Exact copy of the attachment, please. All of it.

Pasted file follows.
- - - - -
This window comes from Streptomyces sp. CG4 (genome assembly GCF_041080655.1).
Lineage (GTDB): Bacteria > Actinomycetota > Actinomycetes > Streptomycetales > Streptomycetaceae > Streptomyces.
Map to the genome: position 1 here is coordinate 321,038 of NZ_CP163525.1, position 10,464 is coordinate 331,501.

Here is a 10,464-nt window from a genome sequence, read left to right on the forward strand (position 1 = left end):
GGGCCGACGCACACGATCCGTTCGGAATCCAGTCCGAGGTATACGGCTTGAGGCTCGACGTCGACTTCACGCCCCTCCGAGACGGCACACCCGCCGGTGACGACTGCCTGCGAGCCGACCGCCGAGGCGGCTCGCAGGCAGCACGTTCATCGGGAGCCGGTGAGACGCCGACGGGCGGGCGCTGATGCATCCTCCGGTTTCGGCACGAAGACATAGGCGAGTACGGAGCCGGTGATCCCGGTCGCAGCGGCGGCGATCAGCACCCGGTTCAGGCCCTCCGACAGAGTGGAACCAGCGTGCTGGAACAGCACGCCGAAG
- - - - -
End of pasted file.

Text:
This window comes from Streptomyces sp. CG4 (genome assembly GCF_041080655.1).
Lineage (GTDB): Bacteria > Actinomycetota > Actinomycetes > Streptomycetales > Streptomycetaceae > Streptomyces.
Map to the genome: position 1 here is coordinate 321,038 of NZ_CP163525.1, position 10,464 is coordinate 331,501.

Here is a 10,464-nt window from a genome sequence, read left to right on the forward strand (position 1 = left end):
GGGCCGACGCACACGATCCGTTCGGAATCCAGTCCGAGGTATACGGCTTGAGGCTCGACGTCGACTTCACGCCCCTCCGAGACGGCACACCCGCCGGTGACGACTGCCTGCGAGCCGACCGCCGAGGCGGCTCGCAGGCAGCACGTTCATCGGGAGCCGGTGAGACGCCGACGGGCGGGCGCTGATGCATCCTCCGGTTTCGGCACGAAGACATAGGCGAGTACGGAGCCGGTGATCCCGGTCGCAGCGGCGGCGATCAGCACCCGGTTCAGGCCCTCCGACAGAGTGGAACCAGCGTGCTGGAACAGCACGCCGAAG